By M.D. Luthra Atul, JPS Sawhney
This booklet presents postgraduate trainees with 50 genuine scientific cardiology instances. Divided into fourteen sections, a number of instances are provided below each one classification overlaying a variety of issues of the cardiac procedure, together with congenital center illnesses, aortic valve ailments, pulmonary ailments, ECG abnormalities, cardiac arrhythmias, coronary artery disorder and masses extra. starting with a quick background and findings according to actual exam, each one case then comprises analytical dialogue on bedside investigations and suggestions for remedy. Authored via a acknowledged professional within the box, this useful e-book is extremely illustrated with echocardiographic, radiographic and electrocardiographic facts. Key issues offers 50 actual medical cardiology instances Covers quite a few issues of the cardiac approach Authored through regarded heart specialist contains greater than 217 photographs, illustrations and tables
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Additional resources for 50 cases in clinical cardiology : a problem solving approach
CLINICAL DISCUSSION From the history and physical examination, this young woman in all probability had rheumatic heart disease with mitral valve stenosis (Fig. 1). 1: Mitral valve stenosis 26 Section 2 Mitral Valve Diseases since the mitral valve leaflets are distant from each other at the end of diastole and snap together loudly. Other reasons for a loud S1 are sinus tachycardia and a short P-R interval, where the diastole is short. The mid-diastolic murmur of mitral stenosis (MS) is best heard with the patient in the left lateral decubitus position, using the stethoscope bell.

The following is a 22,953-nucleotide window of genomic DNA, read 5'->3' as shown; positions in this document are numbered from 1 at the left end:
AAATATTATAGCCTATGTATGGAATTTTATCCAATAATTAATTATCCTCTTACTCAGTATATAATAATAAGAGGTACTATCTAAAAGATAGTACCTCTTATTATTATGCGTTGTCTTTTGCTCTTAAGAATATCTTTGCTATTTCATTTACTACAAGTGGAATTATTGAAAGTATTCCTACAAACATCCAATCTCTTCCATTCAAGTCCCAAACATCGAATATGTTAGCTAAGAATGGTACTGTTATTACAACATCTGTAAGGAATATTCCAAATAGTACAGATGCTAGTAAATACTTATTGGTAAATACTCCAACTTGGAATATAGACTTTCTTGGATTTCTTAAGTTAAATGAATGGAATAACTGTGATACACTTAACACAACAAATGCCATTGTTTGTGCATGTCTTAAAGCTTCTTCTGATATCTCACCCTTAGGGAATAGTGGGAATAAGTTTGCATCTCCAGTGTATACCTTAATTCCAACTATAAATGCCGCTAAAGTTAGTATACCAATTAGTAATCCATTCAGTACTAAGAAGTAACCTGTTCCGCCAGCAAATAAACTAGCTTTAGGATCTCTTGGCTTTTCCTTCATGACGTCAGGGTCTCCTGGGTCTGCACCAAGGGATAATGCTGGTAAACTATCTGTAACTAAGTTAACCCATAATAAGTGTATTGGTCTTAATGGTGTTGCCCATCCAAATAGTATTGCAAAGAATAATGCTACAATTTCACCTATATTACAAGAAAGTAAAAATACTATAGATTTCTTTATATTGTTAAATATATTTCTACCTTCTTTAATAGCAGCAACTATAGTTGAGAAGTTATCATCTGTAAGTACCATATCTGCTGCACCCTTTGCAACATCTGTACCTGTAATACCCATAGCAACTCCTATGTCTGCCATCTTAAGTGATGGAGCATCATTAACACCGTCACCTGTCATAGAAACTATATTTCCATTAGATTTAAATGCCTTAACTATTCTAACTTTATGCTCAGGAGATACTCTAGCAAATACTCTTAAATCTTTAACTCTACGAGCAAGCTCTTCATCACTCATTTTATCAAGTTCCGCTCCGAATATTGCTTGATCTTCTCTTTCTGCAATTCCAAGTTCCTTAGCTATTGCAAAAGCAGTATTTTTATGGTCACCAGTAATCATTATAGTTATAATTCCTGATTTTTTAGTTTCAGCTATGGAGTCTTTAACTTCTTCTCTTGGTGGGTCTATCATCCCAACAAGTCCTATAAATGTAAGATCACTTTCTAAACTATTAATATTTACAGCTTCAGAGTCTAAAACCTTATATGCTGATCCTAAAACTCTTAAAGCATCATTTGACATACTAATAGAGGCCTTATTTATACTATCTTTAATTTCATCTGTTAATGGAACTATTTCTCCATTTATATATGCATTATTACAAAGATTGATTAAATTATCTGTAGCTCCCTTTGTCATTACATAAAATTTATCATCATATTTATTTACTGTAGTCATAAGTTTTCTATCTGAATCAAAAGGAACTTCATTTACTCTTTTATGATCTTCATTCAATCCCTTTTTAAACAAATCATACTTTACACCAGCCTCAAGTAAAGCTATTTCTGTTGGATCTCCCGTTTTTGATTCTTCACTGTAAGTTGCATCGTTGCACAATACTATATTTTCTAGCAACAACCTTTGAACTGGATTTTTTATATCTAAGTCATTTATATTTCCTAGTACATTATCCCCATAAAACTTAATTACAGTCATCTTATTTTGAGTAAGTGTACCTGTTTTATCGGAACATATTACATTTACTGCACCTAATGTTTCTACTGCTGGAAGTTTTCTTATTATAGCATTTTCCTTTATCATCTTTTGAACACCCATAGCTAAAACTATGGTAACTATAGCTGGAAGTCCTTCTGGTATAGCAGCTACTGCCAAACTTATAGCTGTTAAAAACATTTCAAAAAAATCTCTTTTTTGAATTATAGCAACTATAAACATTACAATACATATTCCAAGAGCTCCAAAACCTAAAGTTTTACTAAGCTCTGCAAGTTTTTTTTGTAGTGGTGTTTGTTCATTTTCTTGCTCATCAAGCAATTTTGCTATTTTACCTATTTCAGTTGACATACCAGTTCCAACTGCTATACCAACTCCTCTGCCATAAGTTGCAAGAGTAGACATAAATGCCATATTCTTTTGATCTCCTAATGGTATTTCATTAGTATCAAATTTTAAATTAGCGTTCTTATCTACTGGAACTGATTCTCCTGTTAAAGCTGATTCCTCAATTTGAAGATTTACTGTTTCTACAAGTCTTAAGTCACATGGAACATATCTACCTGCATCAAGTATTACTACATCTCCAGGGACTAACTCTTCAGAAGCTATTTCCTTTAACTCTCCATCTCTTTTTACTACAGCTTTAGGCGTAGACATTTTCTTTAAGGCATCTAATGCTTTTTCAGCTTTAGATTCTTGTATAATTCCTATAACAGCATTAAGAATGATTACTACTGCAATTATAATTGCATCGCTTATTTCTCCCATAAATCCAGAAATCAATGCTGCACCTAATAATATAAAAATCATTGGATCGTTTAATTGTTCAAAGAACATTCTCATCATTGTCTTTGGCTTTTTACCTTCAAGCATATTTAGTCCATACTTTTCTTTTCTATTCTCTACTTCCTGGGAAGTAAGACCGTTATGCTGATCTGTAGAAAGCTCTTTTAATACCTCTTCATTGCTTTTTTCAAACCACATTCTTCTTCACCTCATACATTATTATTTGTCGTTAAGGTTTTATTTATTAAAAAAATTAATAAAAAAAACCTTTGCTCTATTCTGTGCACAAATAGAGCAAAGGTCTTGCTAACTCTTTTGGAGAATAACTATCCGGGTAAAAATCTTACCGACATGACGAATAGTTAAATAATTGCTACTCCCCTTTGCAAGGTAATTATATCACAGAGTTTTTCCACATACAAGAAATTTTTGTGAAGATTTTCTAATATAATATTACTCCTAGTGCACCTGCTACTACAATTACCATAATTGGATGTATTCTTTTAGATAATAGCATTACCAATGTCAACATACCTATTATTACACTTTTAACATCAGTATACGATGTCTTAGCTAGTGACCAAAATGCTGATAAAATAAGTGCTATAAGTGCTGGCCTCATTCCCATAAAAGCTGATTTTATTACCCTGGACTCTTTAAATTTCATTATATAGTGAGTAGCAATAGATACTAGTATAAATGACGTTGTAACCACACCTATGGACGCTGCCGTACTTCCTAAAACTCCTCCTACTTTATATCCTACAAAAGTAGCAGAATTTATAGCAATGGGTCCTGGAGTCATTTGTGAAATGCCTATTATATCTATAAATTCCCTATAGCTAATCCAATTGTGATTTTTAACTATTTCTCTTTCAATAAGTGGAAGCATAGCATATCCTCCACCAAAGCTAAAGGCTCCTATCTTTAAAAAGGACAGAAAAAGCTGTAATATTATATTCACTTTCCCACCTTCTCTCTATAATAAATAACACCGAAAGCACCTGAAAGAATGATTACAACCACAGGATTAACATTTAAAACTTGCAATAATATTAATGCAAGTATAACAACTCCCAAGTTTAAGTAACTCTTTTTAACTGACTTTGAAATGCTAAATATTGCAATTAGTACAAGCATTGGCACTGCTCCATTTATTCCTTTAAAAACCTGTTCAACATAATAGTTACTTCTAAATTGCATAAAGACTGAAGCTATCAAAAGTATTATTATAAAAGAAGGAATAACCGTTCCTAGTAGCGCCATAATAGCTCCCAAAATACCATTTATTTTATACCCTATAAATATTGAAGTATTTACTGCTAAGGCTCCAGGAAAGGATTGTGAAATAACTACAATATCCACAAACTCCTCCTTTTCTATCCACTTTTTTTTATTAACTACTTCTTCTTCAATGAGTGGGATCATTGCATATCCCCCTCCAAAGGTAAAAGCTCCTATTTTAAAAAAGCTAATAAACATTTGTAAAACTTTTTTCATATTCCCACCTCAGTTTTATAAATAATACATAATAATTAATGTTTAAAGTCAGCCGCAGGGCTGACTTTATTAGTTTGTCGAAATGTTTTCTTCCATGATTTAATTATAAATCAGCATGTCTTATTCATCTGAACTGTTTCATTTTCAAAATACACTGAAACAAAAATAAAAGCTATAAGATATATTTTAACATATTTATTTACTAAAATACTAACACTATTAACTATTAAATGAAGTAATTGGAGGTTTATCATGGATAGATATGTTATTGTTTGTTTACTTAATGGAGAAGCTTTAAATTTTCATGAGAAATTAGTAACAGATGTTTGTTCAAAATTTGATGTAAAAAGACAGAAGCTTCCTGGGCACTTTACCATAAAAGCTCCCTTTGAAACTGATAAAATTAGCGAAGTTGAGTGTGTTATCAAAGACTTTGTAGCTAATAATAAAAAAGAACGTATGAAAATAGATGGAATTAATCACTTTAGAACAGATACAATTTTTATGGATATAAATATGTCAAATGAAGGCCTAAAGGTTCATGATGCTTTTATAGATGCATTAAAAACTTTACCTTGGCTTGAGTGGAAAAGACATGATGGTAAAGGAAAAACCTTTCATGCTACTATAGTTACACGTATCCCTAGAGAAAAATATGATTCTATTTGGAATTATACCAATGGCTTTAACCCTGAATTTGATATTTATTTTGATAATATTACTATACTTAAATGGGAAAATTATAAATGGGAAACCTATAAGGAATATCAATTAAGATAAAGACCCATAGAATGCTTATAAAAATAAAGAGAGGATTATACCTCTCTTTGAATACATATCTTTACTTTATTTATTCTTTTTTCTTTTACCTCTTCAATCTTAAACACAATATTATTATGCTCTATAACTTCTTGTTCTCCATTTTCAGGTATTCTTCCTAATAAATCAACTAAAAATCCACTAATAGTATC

There was no evidence of pharyngo-tonsillitis, swollen joints or petechial spots over the skin, eyes or finger-tips. The apex beat was tapping in nature with a left parasternal heave. The S1 was loud and the P2 was also accentuated. A low-pitched mid-diastolic rumbling murmur was heard over the cardiac apex. The murmur was preceded by an opening snap and accentuated just before systole. There were scattered rhonchi and crepts over the lung fields. CLINICAL DISCUSSION From the history and physical examination, this young woman in all probability had rheumatic heart disease with mitral valve stenosis (Fig.
She also denied having had recurrent sorethroat, joint pains or any prolonged febrile illness during her school days. On examination, the patient was comfortable, relaxed and not dyspneic. There was no tremor of the fingers, visible goiter or eye-signs of Grave’s disease. The JVP was raised 5 cm above the angle of Louis and showed large v waves with a prominent y descent. The pulse was regular, fair in volume, at a rate of 84 beats/min. and the BP was 130/80 mm Hg. On examining the abdomen, there were visible epigastric pulsations, with the liver edge 6 cm below the right costal margin and pulsatile; no ascites was demonstrable.